As far as driver support goes, though, you may struggle here and there with particular objects. Many peripherals and devices are natively supported in the Linux kernel but some require proprietary software to work properly, as in the case of graphics drivers from Nvidia, AMD and Intel. All three do support Linux to some degree, although its nothing like the support users enjoy on Windows or OS X.

Where they also differ is in telephonic support. Windows 7/ 8 comes with free phone support for a year and you can just pick up the phone and dial Microsoft or your hardware vendor’s support desk and, in most cases, someone will be able to sort you out. But with Linux, unless you’re an enterprise or small business user with a Red Hat license with support, you’re on your own. Its up to you to hire competent Linux admins or have someone within easy reach who can help out – this is the same for Windows as well, mind you.

Year after year I hear that “this is the year for Linux!” and if you’re a general user, that’s completely true – you can switch to Linux today and in most cases you’ll be fine. Certainly if you’re coming from something like XP, running Linux is a free upgrade to an OS that supports modern standards like USB 3.0 and SSD Trim, looks great and didn’t cost you a cent.

Steam on Linux

Steam on Linux

Steam for Linux does change the game significantly, though. If you already own a bunch of indie titles through Steam, most of them are already playable on the Steam for Linux client. Already there are over 110 titles playable and more are coming, including Valve’s Half-Life 2 and Portal and Left for Dead series.

However, many AAA titles are already available for the Mac, which uses OpenGL for graphics rendering. Porting most games over should be a trivial exercise and with communities like Gearbox’s forum users petitioning for a port for Borderlands 2 to Linux, and with more companies making native clients for Mac, like EA’s Origin, gaming on Linux will improve with time.

Gamers still do have an issue with compatibility for today’s games and even though Wine does a great job for most titles, it won’t support the AAA blockbusters like Battlefield 3. You’re better off sticking to Windows or dual-booting into the OS just for gaming if those are the games you play.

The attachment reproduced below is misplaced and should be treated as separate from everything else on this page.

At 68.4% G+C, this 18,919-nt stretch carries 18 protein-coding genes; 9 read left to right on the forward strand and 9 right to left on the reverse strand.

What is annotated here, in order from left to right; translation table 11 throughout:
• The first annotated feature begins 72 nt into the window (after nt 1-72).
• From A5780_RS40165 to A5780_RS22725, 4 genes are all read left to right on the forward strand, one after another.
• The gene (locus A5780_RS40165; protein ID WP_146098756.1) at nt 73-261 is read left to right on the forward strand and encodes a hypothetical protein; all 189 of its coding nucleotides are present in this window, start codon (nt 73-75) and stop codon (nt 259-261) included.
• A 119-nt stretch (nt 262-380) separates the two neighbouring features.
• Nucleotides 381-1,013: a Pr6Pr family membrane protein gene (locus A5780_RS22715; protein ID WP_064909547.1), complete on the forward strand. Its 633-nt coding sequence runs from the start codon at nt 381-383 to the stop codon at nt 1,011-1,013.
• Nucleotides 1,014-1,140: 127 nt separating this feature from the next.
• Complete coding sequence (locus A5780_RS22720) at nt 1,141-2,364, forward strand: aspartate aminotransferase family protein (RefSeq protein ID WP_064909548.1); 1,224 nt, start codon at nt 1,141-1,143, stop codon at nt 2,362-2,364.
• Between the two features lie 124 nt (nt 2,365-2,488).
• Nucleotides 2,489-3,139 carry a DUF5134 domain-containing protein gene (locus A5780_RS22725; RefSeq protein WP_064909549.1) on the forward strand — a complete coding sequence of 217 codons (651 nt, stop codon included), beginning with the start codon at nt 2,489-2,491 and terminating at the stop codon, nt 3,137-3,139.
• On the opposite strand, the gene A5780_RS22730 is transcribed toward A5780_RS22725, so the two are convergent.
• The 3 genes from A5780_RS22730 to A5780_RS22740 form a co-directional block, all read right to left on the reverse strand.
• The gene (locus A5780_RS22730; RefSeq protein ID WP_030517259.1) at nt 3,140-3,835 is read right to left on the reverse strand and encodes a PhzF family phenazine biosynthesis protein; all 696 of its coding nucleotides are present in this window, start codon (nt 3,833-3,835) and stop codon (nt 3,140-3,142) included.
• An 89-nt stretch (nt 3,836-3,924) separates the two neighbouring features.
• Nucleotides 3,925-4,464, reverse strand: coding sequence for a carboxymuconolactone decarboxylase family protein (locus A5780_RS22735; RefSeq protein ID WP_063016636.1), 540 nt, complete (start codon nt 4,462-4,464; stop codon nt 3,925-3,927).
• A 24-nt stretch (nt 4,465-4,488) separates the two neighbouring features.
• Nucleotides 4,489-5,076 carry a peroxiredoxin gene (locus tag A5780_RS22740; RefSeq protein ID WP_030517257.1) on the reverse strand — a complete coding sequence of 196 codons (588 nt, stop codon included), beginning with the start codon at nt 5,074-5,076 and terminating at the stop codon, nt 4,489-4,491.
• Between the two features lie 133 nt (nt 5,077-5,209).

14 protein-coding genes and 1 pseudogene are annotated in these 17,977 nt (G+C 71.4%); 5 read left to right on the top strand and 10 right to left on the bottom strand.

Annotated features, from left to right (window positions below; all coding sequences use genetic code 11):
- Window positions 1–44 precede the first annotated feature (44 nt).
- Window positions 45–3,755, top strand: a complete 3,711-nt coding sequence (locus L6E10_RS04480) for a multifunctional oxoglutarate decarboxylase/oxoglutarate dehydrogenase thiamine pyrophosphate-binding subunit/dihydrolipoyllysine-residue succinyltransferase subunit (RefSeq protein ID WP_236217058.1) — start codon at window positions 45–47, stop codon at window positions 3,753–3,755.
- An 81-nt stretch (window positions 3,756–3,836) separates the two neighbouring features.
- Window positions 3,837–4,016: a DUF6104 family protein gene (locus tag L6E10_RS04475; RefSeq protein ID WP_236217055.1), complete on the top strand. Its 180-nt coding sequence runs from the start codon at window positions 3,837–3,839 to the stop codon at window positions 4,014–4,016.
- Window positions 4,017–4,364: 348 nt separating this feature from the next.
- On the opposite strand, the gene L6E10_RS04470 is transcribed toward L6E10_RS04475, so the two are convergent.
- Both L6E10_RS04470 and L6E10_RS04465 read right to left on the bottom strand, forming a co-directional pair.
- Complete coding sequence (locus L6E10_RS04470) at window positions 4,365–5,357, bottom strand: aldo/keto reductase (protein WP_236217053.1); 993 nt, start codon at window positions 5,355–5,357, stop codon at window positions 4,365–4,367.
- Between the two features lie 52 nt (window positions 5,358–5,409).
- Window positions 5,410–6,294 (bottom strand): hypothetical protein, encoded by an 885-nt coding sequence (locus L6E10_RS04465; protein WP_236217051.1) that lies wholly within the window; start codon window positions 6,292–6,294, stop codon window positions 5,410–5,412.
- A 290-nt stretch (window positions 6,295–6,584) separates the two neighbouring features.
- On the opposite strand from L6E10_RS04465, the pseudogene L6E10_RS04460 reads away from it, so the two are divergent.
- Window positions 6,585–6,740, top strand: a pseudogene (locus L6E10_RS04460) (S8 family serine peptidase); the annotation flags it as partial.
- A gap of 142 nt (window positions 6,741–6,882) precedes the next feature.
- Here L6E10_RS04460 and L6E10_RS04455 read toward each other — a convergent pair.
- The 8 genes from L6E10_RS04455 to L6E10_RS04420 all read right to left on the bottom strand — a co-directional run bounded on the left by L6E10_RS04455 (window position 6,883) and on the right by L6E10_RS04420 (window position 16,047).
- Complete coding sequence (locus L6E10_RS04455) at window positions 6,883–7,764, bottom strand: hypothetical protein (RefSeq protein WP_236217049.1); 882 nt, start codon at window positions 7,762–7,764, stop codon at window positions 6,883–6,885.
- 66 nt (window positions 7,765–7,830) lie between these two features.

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  • UltimateNinjaPandaDudeGuy

    Linux people will be WAY more intense about this, BUT I work on both (mostly CLI on Linux). In the end I use Windows because it runs ALL my games and other stuff. The moment Ubuntu catches up 100% then boom I am there! Also for a matter of fact if Chrome OS could do everything Windows does then I would be there. My whole life is on my google account o.O

  • Andrew Craucamp

    I have a Windows partition specifically for gaming. Since Humble Bundle and the release of Steam for Ubuntu there has been a flood of games available for the platform. I now only boot to Windows for Skyrim. The Windows era is about to expire.

  • Unas

    Nothing beats MS Office for me, I’m a student and Visio is a godsend. I use Ubuntu+PlayOnLinux for Office.

  • http://twitter.com/TallShaw Andrew Shaw

    I find Ubuntu too much effort for it to be a viable option for me. Beauty of windows is that everything (mostly) just works. Until that changes, I’ll stick with windows.

  • Sgt.Romeo9

    Why do people always always leave out Audacious as a music player, it’s Linux Winamp alternative, it even supports Winamp skins. Also you didn’t add Chromium as a browser for Linux. Scribus could also be added as an alternative to Microsoft Publisher. There are a few other apps but as you mentioned you’re just going to list the popular ones however these 3 apps are quite popular to have and use if you’re running Ubuntu.

  • Gourry Gabrief

    I recon it might be too much effort to switch, but it’s just the switch that requires effort. However I can confirm windows doesn’t just work. Or it just works for a basic configuration, as does Ubuntu. In fact, in term of default drivers ubuntu supports more hardware than windows.
    You want something that just works in any case? Buy a mac and empty your wallet.